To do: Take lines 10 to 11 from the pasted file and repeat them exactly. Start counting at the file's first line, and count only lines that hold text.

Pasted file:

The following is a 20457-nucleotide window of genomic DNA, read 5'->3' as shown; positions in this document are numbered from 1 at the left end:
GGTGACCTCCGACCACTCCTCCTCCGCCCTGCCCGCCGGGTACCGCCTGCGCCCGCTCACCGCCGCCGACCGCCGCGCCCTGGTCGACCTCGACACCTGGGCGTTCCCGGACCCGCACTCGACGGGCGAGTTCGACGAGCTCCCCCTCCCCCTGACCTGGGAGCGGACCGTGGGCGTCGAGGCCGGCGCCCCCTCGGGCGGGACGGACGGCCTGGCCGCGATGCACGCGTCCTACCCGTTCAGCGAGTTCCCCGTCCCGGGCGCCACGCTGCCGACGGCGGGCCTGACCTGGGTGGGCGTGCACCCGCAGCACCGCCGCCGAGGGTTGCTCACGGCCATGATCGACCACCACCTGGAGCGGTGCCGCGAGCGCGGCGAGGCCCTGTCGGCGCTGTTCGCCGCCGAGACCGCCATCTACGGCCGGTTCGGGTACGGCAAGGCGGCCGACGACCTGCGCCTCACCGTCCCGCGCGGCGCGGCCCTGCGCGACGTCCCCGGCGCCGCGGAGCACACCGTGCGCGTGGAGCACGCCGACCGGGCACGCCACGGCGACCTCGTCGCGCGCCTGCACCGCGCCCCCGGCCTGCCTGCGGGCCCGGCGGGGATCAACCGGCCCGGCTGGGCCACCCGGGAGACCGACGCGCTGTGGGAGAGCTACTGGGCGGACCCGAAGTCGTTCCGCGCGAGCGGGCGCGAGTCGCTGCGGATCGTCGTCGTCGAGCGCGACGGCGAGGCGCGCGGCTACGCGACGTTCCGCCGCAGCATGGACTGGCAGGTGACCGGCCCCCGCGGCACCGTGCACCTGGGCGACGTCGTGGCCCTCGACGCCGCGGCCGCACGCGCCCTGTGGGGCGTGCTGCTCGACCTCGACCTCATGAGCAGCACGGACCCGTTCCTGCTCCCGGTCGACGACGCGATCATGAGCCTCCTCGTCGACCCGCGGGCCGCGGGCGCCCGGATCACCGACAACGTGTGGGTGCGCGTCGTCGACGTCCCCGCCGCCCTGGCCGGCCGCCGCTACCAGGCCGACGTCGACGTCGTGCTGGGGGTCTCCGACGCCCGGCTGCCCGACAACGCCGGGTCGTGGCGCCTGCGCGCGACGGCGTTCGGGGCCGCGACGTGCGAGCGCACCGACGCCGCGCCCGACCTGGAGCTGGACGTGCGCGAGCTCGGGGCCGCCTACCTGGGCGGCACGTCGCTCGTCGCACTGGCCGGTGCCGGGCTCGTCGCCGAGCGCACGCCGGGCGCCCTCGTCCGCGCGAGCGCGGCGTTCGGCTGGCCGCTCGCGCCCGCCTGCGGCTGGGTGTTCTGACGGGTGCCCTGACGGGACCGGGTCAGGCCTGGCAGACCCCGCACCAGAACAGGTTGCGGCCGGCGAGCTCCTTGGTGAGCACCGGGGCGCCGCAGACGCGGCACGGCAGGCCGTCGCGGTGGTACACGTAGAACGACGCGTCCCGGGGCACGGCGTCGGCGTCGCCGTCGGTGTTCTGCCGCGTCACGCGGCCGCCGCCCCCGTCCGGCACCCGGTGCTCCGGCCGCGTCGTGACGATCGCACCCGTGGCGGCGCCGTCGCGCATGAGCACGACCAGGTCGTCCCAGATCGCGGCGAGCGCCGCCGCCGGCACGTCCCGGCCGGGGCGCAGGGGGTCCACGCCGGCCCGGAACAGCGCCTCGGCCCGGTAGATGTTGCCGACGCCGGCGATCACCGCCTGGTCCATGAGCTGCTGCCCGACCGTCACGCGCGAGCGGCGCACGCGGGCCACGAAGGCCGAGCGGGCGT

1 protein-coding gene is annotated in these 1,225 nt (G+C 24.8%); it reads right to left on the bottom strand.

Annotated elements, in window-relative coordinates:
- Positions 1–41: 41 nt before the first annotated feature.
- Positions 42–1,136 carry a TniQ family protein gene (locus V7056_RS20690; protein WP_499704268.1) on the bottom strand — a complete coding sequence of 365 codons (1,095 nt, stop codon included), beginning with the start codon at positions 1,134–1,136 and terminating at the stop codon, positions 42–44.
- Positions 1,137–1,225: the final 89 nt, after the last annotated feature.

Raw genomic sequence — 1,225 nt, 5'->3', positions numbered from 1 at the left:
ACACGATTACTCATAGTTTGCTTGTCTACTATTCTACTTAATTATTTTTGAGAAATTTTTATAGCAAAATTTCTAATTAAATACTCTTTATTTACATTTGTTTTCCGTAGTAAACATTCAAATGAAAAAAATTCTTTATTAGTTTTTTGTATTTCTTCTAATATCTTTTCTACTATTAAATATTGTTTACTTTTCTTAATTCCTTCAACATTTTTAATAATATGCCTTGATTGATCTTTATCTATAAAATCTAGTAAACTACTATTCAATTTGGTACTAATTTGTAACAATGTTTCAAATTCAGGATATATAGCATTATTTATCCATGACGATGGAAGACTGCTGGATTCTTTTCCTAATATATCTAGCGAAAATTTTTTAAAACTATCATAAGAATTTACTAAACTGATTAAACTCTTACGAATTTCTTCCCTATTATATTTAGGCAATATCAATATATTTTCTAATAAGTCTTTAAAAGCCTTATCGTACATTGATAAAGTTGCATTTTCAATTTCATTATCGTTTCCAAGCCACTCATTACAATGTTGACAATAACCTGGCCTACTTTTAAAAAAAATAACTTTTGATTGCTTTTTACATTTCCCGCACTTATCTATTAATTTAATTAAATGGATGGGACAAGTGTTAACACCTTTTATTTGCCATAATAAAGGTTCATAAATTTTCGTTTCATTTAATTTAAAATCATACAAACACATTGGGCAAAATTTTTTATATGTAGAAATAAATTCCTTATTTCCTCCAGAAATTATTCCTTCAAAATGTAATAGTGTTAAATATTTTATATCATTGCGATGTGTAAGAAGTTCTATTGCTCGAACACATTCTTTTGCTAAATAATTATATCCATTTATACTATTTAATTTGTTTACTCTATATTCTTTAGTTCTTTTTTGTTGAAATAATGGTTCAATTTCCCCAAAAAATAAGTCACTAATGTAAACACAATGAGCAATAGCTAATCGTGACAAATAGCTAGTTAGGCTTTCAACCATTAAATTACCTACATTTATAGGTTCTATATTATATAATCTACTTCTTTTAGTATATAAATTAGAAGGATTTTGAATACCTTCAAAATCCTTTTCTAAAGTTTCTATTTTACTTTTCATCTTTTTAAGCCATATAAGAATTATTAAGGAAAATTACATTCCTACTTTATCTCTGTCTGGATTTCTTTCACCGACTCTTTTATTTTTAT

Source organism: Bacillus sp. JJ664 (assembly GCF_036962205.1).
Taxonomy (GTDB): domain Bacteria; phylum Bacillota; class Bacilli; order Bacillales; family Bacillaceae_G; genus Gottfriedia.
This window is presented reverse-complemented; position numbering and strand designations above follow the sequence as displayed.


Source organism: Bacillus sp. JJ664 (assembly GCF_036962205.1).
Taxonomy (GTDB): domain Bacteria; phylum Bacillota; class Bacilli; order Bacillales; family Bacillaceae_G; genus Gottfriedia.